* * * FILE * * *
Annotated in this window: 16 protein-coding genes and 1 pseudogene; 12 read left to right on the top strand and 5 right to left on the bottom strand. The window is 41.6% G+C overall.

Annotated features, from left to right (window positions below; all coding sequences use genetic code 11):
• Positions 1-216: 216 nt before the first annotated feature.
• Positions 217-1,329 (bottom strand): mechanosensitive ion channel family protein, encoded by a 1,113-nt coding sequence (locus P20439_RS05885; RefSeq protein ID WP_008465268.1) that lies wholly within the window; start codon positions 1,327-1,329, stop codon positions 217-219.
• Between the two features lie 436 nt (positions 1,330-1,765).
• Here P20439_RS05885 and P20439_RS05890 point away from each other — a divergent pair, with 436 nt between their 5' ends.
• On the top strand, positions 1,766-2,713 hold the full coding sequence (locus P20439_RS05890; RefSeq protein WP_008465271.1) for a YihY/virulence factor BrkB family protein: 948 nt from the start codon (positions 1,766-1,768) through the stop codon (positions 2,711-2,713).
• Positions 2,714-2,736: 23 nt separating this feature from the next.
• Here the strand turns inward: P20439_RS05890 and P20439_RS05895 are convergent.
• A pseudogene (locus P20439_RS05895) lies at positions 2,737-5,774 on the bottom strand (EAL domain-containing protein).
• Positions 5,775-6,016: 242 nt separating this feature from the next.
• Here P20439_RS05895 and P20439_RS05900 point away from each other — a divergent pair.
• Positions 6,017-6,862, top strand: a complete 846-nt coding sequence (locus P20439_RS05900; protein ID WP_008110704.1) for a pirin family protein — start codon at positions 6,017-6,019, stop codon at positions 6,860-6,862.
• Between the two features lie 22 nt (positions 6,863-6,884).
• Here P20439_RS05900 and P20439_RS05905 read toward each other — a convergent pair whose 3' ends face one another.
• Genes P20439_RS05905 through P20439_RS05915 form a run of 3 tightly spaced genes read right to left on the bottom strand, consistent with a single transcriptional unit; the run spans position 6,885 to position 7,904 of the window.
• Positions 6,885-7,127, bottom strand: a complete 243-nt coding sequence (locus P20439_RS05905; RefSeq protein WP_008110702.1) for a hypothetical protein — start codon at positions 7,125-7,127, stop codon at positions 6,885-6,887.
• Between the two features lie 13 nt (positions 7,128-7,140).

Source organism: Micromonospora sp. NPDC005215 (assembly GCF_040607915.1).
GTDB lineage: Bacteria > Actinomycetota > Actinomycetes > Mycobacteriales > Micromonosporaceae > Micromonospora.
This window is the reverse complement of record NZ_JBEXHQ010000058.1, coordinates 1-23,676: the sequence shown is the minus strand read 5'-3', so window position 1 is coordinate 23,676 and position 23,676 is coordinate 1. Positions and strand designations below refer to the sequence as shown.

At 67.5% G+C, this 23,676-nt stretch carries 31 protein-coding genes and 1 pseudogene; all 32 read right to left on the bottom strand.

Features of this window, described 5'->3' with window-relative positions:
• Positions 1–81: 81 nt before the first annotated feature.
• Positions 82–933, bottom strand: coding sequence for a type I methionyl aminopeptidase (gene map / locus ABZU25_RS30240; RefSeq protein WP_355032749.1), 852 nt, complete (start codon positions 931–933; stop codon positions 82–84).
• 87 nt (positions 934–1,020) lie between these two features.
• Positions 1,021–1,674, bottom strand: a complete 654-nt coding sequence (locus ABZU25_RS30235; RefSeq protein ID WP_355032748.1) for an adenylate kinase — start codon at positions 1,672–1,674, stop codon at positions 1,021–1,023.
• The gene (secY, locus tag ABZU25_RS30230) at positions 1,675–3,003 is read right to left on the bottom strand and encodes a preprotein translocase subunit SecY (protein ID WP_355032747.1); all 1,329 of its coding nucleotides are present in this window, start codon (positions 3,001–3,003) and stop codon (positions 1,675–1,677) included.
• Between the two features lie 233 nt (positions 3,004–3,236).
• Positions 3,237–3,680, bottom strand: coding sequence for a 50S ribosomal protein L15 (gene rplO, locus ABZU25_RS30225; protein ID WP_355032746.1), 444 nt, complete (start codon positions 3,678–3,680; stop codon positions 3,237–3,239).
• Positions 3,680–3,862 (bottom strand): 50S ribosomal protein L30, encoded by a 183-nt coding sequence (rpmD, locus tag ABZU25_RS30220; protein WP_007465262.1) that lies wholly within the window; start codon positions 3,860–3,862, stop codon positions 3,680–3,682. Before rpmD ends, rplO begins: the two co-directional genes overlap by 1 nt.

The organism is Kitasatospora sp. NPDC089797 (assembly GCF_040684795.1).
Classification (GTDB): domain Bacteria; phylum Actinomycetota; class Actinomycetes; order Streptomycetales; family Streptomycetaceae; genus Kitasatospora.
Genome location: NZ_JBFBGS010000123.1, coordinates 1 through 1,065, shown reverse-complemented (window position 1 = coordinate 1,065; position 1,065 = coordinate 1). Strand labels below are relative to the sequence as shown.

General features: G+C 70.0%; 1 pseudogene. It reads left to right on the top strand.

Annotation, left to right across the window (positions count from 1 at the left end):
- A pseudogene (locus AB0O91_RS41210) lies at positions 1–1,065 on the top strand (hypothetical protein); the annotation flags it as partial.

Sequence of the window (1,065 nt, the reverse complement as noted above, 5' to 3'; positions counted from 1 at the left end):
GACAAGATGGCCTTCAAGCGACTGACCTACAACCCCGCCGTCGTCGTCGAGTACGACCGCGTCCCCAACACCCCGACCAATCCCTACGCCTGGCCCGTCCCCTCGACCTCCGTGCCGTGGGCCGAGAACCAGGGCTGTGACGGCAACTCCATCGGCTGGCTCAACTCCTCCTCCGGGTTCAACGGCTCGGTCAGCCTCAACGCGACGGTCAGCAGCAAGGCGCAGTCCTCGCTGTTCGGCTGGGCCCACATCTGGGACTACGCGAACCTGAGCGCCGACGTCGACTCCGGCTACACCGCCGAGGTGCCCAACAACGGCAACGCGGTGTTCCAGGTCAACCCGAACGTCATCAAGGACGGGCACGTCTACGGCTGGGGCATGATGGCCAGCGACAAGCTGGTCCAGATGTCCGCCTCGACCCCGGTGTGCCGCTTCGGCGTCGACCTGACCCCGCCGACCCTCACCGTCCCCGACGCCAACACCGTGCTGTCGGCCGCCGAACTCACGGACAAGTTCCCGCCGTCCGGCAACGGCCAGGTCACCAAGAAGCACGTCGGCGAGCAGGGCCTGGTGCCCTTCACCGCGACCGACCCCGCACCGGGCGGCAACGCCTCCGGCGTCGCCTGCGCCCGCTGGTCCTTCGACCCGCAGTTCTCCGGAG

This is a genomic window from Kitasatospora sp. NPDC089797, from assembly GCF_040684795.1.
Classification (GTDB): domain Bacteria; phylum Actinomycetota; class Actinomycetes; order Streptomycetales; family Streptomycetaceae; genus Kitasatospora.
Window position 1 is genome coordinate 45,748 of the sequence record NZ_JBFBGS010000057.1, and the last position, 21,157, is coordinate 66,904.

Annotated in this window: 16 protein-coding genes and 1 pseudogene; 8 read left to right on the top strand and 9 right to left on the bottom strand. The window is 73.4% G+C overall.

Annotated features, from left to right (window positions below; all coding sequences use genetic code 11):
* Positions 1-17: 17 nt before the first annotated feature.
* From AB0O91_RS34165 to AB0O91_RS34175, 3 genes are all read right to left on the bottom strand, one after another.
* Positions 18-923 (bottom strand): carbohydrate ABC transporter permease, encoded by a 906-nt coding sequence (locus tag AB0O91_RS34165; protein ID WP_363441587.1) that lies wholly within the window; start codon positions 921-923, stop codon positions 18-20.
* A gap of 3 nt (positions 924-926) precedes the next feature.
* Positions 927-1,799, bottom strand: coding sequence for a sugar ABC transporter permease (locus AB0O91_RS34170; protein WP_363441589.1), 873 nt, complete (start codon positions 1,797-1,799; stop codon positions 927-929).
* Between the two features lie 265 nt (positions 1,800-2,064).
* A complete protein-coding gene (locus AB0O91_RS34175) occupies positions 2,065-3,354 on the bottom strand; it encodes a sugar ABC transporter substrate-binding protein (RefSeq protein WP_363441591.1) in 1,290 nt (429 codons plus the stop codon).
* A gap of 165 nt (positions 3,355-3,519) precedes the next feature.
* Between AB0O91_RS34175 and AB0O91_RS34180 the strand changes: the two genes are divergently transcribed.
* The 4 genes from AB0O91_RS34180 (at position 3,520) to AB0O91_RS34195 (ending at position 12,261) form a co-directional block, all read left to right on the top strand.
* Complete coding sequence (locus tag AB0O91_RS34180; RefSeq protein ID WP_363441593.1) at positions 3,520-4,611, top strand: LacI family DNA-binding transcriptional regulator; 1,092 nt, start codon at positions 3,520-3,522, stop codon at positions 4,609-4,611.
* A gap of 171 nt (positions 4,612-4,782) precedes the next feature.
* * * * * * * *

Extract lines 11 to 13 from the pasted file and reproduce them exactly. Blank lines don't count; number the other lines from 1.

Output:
• Positions 5,775-6,016: 242 nt separating this feature from the next.
• Here P20439_RS05895 and P20439_RS05900 point away from each other — a divergent pair.
• Positions 6,017-6,862, top strand: a complete 846-nt coding sequence (locus P20439_RS05900; protein ID WP_008110704.1) for a pirin family protein — start codon at positions 6,017-6,019, stop codon at positions 6,860-6,862.